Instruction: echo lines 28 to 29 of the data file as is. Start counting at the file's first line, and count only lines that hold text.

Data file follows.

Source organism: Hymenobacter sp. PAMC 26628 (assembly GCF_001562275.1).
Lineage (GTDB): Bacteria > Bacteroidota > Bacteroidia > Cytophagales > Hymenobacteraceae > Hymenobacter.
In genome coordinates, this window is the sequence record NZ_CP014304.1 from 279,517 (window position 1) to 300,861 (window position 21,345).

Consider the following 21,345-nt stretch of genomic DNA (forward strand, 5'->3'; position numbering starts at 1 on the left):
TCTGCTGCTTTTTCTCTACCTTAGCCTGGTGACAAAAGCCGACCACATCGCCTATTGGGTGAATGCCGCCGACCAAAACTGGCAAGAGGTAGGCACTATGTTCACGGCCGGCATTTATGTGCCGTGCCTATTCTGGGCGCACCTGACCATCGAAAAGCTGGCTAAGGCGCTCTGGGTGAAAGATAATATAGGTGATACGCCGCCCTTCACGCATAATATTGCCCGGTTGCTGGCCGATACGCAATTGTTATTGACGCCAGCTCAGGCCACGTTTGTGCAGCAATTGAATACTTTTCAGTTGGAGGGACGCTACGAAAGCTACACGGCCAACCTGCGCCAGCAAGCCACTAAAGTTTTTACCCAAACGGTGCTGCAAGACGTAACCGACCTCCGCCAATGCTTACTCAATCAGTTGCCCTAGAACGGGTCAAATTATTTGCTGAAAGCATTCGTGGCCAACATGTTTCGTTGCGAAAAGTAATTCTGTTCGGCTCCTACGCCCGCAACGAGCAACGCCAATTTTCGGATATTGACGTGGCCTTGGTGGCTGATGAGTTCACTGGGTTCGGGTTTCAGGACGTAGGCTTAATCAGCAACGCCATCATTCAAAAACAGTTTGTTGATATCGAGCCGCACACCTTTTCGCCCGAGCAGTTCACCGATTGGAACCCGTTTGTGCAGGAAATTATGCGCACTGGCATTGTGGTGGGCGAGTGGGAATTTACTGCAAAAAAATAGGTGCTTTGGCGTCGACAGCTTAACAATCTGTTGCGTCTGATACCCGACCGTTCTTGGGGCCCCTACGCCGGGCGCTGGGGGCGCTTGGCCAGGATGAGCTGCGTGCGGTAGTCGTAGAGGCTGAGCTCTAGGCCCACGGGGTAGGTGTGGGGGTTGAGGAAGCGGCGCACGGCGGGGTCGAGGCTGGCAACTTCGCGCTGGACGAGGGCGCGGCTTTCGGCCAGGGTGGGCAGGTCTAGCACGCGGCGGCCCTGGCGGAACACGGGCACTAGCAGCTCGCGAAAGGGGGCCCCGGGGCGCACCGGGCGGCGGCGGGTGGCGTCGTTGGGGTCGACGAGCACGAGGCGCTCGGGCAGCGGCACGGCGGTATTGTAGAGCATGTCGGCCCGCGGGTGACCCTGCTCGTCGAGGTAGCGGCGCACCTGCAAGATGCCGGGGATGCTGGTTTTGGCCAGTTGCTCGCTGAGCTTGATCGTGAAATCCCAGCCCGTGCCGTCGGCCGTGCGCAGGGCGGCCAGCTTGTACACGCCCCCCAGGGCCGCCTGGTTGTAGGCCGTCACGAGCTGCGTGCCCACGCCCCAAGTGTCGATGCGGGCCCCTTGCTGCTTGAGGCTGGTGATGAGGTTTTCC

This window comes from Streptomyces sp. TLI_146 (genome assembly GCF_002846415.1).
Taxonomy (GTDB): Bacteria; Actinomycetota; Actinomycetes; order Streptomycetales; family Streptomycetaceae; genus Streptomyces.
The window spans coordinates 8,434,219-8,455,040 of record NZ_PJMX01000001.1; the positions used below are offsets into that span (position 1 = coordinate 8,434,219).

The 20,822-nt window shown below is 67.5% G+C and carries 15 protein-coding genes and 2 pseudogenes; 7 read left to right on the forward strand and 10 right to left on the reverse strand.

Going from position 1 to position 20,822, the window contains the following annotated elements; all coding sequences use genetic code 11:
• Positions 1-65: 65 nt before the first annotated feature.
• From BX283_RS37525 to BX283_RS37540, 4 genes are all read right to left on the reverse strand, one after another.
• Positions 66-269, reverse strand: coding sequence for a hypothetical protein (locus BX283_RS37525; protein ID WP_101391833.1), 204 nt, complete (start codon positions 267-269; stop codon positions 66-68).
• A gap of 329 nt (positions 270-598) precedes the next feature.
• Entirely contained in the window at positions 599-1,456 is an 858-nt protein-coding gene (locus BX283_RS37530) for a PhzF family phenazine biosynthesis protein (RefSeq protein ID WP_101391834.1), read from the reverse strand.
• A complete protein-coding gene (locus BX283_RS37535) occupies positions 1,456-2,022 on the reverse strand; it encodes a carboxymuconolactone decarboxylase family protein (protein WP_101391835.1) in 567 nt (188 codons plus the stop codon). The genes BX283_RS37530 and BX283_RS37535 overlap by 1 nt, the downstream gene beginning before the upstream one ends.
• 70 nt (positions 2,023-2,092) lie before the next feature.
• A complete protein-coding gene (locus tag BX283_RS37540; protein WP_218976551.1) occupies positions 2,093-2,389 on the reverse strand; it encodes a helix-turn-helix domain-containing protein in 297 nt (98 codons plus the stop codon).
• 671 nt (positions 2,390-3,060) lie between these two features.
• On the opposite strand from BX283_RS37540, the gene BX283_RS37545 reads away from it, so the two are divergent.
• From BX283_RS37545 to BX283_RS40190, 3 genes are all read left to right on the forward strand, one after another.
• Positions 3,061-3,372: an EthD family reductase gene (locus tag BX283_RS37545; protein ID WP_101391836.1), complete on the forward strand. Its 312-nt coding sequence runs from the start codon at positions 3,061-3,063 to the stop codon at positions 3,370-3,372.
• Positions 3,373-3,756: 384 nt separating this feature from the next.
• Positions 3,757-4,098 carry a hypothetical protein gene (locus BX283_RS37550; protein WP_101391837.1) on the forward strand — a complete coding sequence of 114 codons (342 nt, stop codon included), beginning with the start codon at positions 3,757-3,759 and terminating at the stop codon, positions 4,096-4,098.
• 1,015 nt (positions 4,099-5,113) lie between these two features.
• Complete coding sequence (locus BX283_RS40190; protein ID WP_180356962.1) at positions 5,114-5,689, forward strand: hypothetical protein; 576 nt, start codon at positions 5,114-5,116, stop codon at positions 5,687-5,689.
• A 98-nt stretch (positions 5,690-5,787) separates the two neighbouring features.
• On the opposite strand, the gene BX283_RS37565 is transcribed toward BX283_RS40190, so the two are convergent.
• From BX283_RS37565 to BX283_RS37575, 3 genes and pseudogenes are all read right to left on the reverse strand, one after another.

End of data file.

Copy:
• On the opposite strand, the gene BX283_RS37565 is transcribed toward BX283_RS40190, so the two are convergent.
• From BX283_RS37565 to BX283_RS37575, 3 genes and pseudogenes are all read right to left on the reverse strand, one after another.